Putting drugs to work against brain metastases in HER2 positive breast cancer: LANDSCAPE study
Dr Thomas Bachelot – Centre Leon Berard, Lyon, France
You’re the lead investigator on the LANDSCAPE trial and you presented some very interesting data yesterday. Can you summarise these for us?
Yes, the LANDSCAPE study was done to assess the potential efficacy of a combination of lapatinib and capecitabine in front line treatment of brain metastases from HER2 positive metastatic breast cancer patients. The idea behind that was that, first, this combination of lapatinib and capecitabine has been shown to be efficient for patients progressing after radiotherapy, first. Then, it has been showed that chemotherapy could be quite active for brain metastases before radiotherapy in other types of breast cancer. So we decided to use this combination in front line in order to delay, if possible, the whole brain radiotherapy because whole brain radiotherapy is quite toxic and it can include neurological toxicity with a decrease in neurocognitive function. So it could be a problem for those patients that will live for two years, something like that. So we decided to test this combination before neuroradiotherapy to delay the radiotherapy, first, and secondly to be able to treat both the brain metastases and the extra brain disease at the same time, so not to lose time for patients that have active systemic disease in the liver and so on.
So we included 45 patients, 44 were evaluable for efficacy and we had a very good response rate of 65% in the volumetric response rate. So it was quite a nice result. Only 7 patients did not respond to this treatment, all the other patients either had a very good partial response or a disease stabilisation. Then the median time to radiotherapy was 7.9 months so that’s quite consequent and that’s important for those patients, that I told you they have an overall survival that is between one and two years. So if you can postpone whole brain radiotherapy for 8 months, that will be all that time they won’t have the toxicity, most particularly the neurological toxicities of radiotherapy.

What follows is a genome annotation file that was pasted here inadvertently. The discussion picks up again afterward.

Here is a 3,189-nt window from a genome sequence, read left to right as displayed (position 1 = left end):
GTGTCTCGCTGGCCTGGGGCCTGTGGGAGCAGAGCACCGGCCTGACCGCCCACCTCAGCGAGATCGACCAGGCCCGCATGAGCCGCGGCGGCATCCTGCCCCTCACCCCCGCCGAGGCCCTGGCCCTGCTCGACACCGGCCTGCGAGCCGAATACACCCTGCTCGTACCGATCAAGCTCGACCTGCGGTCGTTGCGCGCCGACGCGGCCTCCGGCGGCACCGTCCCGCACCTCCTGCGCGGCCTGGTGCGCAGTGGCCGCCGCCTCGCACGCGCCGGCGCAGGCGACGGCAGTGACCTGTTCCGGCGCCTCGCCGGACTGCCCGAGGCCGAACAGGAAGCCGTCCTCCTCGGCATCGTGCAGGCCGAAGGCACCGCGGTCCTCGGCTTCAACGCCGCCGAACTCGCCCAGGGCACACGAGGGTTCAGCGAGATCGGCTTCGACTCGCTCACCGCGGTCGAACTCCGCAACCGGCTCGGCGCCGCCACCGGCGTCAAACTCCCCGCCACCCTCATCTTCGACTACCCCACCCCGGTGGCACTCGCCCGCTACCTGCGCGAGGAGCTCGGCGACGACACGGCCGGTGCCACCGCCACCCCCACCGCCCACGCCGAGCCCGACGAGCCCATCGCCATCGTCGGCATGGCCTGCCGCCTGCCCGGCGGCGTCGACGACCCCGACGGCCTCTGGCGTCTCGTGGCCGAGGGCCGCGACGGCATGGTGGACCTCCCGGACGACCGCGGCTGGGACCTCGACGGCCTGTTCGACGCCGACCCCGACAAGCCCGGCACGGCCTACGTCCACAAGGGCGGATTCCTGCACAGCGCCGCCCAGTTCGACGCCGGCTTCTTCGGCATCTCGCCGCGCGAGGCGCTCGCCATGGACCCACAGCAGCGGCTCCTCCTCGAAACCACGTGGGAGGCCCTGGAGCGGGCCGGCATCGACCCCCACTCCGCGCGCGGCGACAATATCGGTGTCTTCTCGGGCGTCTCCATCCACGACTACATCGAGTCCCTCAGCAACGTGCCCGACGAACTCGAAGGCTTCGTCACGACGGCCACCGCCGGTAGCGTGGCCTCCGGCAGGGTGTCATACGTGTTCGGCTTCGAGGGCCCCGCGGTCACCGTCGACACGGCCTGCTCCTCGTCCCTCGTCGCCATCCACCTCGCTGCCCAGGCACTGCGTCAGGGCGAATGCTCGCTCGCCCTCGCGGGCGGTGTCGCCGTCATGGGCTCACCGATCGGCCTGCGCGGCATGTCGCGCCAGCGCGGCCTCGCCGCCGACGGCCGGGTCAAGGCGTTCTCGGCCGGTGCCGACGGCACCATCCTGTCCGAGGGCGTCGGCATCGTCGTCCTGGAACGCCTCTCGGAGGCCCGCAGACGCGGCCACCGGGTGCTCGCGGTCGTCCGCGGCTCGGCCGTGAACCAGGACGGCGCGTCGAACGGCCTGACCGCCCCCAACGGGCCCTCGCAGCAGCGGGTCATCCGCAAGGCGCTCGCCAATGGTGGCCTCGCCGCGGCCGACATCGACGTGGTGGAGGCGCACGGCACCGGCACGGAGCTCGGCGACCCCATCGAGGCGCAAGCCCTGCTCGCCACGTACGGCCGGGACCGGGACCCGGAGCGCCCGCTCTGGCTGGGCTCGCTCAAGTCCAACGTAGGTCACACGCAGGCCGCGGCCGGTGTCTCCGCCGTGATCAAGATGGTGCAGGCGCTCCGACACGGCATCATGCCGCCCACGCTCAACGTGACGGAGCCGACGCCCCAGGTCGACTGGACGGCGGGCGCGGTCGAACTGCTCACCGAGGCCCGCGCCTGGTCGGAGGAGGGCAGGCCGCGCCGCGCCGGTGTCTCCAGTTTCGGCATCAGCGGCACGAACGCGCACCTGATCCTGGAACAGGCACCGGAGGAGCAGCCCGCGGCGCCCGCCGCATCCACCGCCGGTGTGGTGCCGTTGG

But all patients eventually have to have radiotherapy, or some?
Almost all had to have a little bit at one point; when it progressed, they almost all have. A few patients did not have it because they had other chemotherapy to do and the investigator was not keen to give radiotherapy but I think maybe one or two only. All the patients at one point will have radiotherapy. There was another point I wanted to discuss here rapidly. There was a sub-study we made with the analysis of circulating tumour cells disease at the start of treatment and then at 21 days after beginning the treatment. We have some very nice results here with regard to predictive and prognostic value of CTCs for this subgroup of patients. So that will be the subject of a specific publication that we are currently writing.
OK, so you can’t speak about the results?
Yes, I can speak a little bit, you see it’s very interesting. For example, the patient with at least one CTC at diagnosis had a median overall survival of one year, roughly. We cannot say overall median survival because it’s too early but the time at one year 50% of the patients were alive and, by contrast, the patients with no CTCs at diagnosis, 80% of them were alive at one year. So that is a huge difference that is very significant. For the whole population the overall survival is 17 months, that is consistent with what has been published with radiotherapy alone. So, in conclusion, our study shows that in terms of response rate and overall survival, the result of front line chemotherapy and lapatinib is equivalent to what has been published with whole brain radiotherapy and could delay radiotherapy. The CTC analysis may be of high interest for predictive value. This study will be published in Lancet Oncology at the end of the year, it has been accepted already.
OK, thank you.